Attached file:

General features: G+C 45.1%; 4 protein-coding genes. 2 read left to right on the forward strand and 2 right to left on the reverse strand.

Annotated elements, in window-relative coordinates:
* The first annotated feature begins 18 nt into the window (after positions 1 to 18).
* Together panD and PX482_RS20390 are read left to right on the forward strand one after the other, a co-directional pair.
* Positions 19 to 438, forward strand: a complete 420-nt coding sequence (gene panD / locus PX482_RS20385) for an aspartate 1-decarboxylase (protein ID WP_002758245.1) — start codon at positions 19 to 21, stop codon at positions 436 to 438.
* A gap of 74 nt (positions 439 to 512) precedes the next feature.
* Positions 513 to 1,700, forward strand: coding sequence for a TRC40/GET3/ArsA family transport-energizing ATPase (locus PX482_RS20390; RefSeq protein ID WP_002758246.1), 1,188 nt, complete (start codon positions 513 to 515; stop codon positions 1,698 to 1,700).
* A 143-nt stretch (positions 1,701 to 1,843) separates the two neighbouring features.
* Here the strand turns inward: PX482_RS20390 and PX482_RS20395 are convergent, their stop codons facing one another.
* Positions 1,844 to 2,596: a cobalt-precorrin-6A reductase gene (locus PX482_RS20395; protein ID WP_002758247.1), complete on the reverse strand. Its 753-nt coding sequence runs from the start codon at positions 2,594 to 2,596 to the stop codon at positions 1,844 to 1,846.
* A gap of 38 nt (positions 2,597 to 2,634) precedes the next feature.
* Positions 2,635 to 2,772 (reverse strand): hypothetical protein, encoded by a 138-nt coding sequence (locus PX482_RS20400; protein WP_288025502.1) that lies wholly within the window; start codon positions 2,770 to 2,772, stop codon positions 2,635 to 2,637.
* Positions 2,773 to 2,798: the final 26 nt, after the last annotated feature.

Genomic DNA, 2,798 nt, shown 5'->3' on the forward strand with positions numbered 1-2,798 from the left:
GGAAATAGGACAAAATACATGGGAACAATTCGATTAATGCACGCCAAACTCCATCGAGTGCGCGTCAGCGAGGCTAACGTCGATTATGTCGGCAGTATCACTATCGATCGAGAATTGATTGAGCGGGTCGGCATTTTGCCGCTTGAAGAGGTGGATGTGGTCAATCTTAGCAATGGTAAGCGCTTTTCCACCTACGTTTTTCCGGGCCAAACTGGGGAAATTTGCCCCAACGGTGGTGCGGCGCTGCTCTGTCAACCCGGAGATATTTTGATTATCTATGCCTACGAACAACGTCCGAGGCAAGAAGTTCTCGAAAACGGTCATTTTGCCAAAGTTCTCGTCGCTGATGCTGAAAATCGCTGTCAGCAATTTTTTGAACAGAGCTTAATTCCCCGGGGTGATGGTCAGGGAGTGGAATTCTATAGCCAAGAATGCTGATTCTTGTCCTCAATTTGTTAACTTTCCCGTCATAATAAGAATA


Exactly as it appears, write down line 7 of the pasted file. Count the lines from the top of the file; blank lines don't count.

* Positions 513 to 1,700, forward strand: coding sequence for a TRC40/GET3/ArsA family transport-energizing ATPase (locus PX482_RS20390; RefSeq protein ID WP_002758246.1), 1,188 nt, complete (start codon positions 513 to 515; stop codon positions 1,698 to 1,700).